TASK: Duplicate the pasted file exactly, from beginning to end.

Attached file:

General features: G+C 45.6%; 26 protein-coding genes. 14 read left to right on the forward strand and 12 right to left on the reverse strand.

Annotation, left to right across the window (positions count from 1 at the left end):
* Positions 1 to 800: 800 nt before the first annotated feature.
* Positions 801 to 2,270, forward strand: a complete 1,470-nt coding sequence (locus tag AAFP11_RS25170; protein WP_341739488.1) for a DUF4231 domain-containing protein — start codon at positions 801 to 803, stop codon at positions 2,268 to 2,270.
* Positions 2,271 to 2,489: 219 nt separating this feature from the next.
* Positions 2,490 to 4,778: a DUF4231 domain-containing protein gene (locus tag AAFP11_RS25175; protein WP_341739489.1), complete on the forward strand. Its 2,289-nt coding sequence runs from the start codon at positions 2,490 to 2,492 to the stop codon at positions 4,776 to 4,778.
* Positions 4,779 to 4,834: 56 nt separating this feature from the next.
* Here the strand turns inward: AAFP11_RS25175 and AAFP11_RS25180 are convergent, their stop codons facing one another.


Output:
General features: G+C 45.6%; 26 protein-coding genes. 14 read left to right on the forward strand and 12 right to left on the reverse strand.

Annotation, left to right across the window (positions count from 1 at the left end):
* Positions 1 to 800: 800 nt before the first annotated feature.
* Positions 801 to 2,270, forward strand: a complete 1,470-nt coding sequence (locus tag AAFP11_RS25170; protein WP_341739488.1) for a DUF4231 domain-containing protein — start codon at positions 801 to 803, stop codon at positions 2,268 to 2,270.
* Positions 2,271 to 2,489: 219 nt separating this feature from the next.
* Positions 2,490 to 4,778: a DUF4231 domain-containing protein gene (locus tag AAFP11_RS25175; protein WP_341739489.1), complete on the forward strand. Its 2,289-nt coding sequence runs from the start codon at positions 2,490 to 2,492 to the stop codon at positions 4,776 to 4,778.
* Positions 4,779 to 4,834: 56 nt separating this feature from the next.
* Here the strand turns inward: AAFP11_RS25175 and AAFP11_RS25180 are convergent, their stop codons facing one another.